If Mr. Arduini’s employment with the Company is terminated by the Company for a reason other than death, “Disability” or “Cause” or Mr. Arduini terminates his employment with the Company for “Good Reason” (each as defined in the employment agreement), the Company will pay to him a lump sum cash severance amount equal to the sum of his annual base salary and target bonus, each as of his last day of active employment. In addition, in general, the Company will pay him monthly cash payments equal to the Company’s cost of COBRA and life insurance premiums for up to one year following the termination date. If within 18 months of a Change in Control of the Company, Mr. Arduini’s employment with the Company is terminated by the Company for a reason other than death, Disability or Cause or he terminates employment with the Company for Good Reason, the Company will pay to him a lump sum cash payment equal to 2.99 times the sum of his annual base salary and target bonus, each as of his last day of active employment. In addition, in general, the Company will pay him monthly cash payments equal to the Company’s cost of COBRA and life insurance premiums during the period ending not later than the last day of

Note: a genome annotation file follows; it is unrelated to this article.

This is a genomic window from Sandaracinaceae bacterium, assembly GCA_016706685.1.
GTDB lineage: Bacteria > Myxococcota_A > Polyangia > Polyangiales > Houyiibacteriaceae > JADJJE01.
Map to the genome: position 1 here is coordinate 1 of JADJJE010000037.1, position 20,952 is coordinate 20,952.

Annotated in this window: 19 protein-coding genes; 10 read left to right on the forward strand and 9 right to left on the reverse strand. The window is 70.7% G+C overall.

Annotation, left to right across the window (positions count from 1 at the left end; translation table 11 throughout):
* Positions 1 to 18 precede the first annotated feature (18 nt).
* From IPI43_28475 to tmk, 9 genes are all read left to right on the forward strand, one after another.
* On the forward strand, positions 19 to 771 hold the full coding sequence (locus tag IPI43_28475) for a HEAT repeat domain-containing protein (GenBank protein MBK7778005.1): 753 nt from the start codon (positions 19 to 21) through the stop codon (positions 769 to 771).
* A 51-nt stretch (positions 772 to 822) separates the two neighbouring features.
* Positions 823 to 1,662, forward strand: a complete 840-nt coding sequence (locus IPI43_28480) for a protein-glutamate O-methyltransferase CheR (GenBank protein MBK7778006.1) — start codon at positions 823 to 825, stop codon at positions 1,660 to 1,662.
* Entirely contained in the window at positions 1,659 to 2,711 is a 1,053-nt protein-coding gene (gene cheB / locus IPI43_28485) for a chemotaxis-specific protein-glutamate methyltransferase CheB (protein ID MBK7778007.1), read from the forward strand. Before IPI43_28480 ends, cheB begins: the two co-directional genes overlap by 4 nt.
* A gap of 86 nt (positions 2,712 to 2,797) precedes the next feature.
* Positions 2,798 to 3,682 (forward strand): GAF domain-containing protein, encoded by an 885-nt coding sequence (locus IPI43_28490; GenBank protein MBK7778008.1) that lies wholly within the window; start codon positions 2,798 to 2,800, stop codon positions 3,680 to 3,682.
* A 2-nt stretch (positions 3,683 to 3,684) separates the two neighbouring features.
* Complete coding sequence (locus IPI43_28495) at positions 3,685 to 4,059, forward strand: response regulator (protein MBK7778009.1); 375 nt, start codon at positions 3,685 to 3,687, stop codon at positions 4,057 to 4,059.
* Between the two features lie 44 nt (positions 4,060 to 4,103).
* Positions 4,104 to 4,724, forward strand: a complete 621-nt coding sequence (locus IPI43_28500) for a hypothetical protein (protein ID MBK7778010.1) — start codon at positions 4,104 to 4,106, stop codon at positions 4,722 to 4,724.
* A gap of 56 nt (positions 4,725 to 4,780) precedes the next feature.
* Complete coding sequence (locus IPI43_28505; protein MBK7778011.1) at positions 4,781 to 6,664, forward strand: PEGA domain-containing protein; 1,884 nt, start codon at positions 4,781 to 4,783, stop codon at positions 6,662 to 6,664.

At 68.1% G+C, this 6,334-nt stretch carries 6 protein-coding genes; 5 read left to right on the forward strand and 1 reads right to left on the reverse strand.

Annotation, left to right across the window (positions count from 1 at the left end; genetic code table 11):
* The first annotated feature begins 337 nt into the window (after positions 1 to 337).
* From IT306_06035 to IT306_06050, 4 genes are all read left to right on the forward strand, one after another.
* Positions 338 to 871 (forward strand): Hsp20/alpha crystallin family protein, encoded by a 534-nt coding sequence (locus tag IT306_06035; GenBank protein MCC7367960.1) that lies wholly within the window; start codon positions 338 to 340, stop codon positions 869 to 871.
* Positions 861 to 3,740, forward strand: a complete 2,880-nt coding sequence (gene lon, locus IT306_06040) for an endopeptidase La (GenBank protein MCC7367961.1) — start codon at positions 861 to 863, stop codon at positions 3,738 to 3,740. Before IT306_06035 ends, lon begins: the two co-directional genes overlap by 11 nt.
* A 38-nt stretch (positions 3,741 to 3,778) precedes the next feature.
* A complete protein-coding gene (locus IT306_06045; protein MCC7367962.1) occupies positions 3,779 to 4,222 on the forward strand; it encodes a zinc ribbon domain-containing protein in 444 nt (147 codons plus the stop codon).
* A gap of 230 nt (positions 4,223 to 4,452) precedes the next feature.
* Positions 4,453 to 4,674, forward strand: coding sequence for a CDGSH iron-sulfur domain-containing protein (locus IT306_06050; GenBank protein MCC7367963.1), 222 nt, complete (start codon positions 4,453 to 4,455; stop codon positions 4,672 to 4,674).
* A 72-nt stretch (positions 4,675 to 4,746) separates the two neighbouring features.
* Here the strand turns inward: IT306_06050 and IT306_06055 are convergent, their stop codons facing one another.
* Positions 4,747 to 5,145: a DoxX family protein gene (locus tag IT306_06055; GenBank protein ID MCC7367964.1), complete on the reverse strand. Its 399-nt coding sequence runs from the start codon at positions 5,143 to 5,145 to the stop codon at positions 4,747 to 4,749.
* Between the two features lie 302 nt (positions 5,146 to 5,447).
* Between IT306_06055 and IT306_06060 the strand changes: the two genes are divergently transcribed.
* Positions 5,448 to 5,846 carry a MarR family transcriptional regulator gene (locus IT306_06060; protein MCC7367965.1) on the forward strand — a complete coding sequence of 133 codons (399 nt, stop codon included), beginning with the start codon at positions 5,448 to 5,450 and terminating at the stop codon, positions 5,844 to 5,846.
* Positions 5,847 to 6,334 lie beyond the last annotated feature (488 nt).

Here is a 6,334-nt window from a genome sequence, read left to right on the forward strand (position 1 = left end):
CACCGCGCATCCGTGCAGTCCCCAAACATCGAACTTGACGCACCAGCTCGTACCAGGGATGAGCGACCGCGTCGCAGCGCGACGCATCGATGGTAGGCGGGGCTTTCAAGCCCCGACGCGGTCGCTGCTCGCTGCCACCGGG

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the scheduled employment term. The employment agreement with Mr. Arduini does not include any tax gross-up provisions. The above severance benefits are conditioned on Mr. Arduini and the Company executing a mutual release of claims.
 
In October 2010, we amended the employment agreement with Mr. Henneman, including extending the term thereof through January 4, 2013. In addition, the amendment to his agreement deleted all gross-up provisions and provided for automatic one-year extensions unless either party provides at least six months advance notice of nonrenewal.